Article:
meteor

Meteor Showers! by Nathalie Ouellette

The 2012 Geminids over South Dakota. Image credit:  David Kingham .

The 2012 Geminids over South Dakota. Image credit: David Kingham.

Meteor showers are some of the most beautiful sights one can see with their naked eye, and they have the marked advantage of appearing at almost the same time every year! Very young, we’ve learned to call these luminous streaks across our sky shooting stars, but they are not stars at all, but rather flaming space debrsi! Every year, around 15,000 tonnes of these debris, from sand grain sized to boulder sized, enter the Earth’s atmosphere. As they burn up, they leave behind brightly visible paths. While few meteors survive their journey and fall to the ground as meteorites, most are completely destroyed before impact. 

A few times a year, these shooting stars happen in swarms, sometimes inundating our skies at a rate of up to thousands of meteors per hour! In such impressive cases, they are called meteor storms rather than simple showers. But why do we witness sudden surges of shooting stars at the same time every single year? The answer is comets! We all know about comets: icy bodies orbiting around our Sun, periodically appearing in our skies as bright tailed objects. The trajectory of some of these comets crosses the trajectory of Earth’s orbit. Obviously, the comets and Earth do not cross this point at the same time or that would mean bad news for us! However, comets do leave behind long-lasting trails of debris into which Earth passes once a year, like clockwork. Some of these particles crash through our atmosphere and delight us in the form of a meteor shower. The intensity of each meteor shower depends on the density of the particle cloud leftover by the comet, the position of other planets in our Solar System, the intensity of the Sun’s activity and many more complex variables. Luckily, there are over 50 meteor showers every year, many of which are visible to the naked eye so there’s always a chance to spot a shooting star. The two most prominent showers are the Perseids in mid-August and the upcoming Leonids in mid-November!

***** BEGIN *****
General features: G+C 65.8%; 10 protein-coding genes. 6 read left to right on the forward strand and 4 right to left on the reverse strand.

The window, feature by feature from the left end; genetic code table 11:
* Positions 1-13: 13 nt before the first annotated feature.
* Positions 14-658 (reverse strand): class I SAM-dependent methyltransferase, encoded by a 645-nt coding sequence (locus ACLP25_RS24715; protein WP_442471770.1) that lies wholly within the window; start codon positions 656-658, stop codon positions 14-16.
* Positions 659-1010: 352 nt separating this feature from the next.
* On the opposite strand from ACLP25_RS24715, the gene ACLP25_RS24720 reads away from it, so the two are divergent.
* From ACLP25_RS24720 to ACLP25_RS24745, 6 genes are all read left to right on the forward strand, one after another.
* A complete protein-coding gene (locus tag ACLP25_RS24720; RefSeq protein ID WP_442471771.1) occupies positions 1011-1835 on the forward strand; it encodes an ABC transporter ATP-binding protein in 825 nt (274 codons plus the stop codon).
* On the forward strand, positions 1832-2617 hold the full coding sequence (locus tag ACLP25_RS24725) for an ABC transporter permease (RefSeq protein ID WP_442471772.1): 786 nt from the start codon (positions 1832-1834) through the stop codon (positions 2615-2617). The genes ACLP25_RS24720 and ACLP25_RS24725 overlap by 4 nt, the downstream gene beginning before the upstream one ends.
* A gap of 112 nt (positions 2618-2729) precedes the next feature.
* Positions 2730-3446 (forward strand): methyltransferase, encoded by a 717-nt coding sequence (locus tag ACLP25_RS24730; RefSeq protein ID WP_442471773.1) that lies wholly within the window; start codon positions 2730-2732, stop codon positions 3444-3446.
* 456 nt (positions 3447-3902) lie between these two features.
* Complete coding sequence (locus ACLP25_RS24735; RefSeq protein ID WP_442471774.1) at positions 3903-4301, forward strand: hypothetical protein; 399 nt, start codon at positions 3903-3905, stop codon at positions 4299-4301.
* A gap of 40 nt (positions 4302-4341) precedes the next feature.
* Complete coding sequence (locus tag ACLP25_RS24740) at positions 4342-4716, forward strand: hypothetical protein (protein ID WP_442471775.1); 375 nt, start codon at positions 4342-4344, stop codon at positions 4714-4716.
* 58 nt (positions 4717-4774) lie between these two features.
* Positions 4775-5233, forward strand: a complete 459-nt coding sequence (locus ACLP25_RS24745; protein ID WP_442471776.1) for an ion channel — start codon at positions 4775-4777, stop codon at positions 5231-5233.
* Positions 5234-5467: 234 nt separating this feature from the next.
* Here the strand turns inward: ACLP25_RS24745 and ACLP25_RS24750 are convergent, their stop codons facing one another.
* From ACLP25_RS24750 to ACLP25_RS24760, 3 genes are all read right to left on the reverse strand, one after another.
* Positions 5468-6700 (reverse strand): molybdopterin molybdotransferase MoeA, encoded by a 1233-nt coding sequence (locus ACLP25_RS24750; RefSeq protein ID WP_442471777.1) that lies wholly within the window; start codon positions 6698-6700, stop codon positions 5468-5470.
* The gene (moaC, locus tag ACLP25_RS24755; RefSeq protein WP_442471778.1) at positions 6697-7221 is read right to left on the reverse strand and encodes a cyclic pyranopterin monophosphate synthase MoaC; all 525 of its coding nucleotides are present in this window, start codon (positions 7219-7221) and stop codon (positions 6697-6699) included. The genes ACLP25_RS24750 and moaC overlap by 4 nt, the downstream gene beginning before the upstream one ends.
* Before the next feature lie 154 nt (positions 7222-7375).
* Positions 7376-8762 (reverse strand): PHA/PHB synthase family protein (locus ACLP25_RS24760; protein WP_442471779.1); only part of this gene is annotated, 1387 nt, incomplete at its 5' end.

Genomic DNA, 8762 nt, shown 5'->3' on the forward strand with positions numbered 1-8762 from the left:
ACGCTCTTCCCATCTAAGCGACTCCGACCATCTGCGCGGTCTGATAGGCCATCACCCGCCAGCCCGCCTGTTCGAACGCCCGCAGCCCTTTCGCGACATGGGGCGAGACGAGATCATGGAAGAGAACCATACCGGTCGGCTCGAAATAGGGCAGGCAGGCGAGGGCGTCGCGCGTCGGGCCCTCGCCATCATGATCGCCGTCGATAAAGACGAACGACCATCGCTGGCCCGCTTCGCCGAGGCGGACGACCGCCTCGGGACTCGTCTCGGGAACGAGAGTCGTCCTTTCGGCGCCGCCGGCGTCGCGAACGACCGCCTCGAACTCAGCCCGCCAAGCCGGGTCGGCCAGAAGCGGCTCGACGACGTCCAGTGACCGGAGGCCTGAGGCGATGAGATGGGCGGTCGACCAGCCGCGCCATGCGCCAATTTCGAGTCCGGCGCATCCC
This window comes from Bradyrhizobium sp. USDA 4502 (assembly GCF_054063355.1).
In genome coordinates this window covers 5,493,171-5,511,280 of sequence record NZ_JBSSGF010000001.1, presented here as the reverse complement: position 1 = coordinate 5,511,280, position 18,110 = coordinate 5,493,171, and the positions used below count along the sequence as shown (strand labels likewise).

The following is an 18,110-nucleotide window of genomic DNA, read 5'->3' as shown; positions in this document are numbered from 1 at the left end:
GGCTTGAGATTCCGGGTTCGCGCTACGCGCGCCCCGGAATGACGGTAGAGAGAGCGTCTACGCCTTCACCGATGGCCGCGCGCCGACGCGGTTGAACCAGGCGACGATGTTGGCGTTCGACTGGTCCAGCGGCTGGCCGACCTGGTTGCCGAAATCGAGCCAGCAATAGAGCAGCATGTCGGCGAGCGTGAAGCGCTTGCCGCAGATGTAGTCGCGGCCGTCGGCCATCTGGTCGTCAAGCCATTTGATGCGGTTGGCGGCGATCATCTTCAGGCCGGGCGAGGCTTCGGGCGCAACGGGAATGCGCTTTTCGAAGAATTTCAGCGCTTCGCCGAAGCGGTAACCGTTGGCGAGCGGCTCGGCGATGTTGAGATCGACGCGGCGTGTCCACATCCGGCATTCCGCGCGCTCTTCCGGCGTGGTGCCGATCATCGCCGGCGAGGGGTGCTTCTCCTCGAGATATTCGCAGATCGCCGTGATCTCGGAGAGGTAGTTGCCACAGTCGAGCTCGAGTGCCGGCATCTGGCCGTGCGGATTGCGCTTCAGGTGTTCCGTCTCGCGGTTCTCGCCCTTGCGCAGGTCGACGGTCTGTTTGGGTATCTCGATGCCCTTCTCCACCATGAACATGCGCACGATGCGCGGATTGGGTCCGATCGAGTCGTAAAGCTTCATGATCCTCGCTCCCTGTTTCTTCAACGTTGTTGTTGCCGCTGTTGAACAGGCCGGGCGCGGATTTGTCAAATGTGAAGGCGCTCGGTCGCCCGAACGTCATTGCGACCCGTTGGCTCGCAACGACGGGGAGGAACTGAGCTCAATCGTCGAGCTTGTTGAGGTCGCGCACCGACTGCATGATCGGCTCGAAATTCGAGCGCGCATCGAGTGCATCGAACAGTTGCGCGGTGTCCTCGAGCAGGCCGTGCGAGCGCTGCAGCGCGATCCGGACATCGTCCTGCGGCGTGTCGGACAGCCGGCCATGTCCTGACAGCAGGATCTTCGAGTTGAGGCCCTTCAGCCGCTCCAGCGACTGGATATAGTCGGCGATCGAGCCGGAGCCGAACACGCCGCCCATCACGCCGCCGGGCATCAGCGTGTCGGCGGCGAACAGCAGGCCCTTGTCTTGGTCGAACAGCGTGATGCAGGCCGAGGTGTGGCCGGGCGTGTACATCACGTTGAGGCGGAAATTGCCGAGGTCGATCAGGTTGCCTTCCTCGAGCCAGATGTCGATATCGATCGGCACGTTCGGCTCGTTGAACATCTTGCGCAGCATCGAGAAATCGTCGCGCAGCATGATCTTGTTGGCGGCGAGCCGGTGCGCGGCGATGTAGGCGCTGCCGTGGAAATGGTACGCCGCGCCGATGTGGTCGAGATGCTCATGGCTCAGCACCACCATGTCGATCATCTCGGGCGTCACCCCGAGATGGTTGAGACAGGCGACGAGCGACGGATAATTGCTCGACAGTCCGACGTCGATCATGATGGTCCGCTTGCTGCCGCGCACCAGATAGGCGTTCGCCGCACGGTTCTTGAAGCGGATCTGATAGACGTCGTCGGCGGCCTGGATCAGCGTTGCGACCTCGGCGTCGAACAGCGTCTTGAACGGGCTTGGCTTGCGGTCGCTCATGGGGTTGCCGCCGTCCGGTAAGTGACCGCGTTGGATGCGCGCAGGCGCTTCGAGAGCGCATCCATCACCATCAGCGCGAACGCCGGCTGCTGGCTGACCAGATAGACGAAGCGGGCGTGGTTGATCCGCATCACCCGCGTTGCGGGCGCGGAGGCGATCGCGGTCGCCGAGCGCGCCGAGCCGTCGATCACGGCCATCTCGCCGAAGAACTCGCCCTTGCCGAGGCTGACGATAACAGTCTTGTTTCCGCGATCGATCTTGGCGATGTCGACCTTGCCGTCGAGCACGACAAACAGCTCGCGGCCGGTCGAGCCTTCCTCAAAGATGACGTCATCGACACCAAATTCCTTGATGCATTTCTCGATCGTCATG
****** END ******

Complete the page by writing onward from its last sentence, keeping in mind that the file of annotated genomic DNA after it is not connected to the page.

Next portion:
Meteors over Russia by Nathalie Ouellette

A video of the meteor zipping through the air above Chelyabisnk, Russia. Video credit: Wikimedia Commons/Aleksandr Ivanov.

Small rocks enter the Earth’s atmosphere every single day. These are typically the size of a pebble and burn up quite harmlessly many tens of kilometers up into our atmosphere. At larger intervals of time, however, Earth is assaulted by much larger asteroids. On February 15th of this year at 9:20am local time, an asteroid estimated to weigh 11,000 tonnes entered the atmosphere over Chelyabinsk, Russia and subsequently exploded at a height of about 24 km, releasing the equivalent energy of 30 times that of the Hiroshima atomic bomb. The shockwaves that followed the bright explosion damaged upwards of 7,000 buildings and injured about 1,500 people. Now that everyone is only ever a few feet away from some sort of camera, the impressive event was extremely well documented. It is not, however, the first known event of its kind.

The Chelyabinsk meteor is the largest known object to have entered Earth’s atmosphere since what is known as the 1908 Tunguska Event. Meteor airbursts of this size occur every 100 years or so. The Tunguska Event luckily happened over a barren region in Siberia, where only very few eyewitnesses were reported to have seen a great flash of light and feeling a powerful shockwave that knocked them off their feet. The explosion may have been over 30 times more energetic than the Chelyabinsk meteor airburst. It registered on seismographs as an earthquake of 5.0 on the Richter scale and set the nightskies of Europe and Asia aglow for many nights. We can only theorise what may have happened had such an event occurred over a densely populated region, but the effects would most likely have been quite devastating. Later expeditions to the explosion site found entire forests of trees covering an area of 2,150 square kilometers completely scorched and knocked down from the blast.

Due to the remote location of this event, as well as the primitive state of our understanding of meteor behaviour at the time, a number of alternate theories have been proposed to explain the Tunguska Event. These range from a miniature black hole passing through the Earth to a giant pocket of natural gas being released from the Earth’s crust to Serbian inventor Nikola Tesla’s death ray experiment having gone awry. The meteor airburst theory remains the most scientifically supported one to date.

While these events are quite rare, it should be noted that the Chelyabinsk object was completely undetected before it exploded in our atmosphere. Perhaps the Universe is reminding us that we should keep a closer eye on it…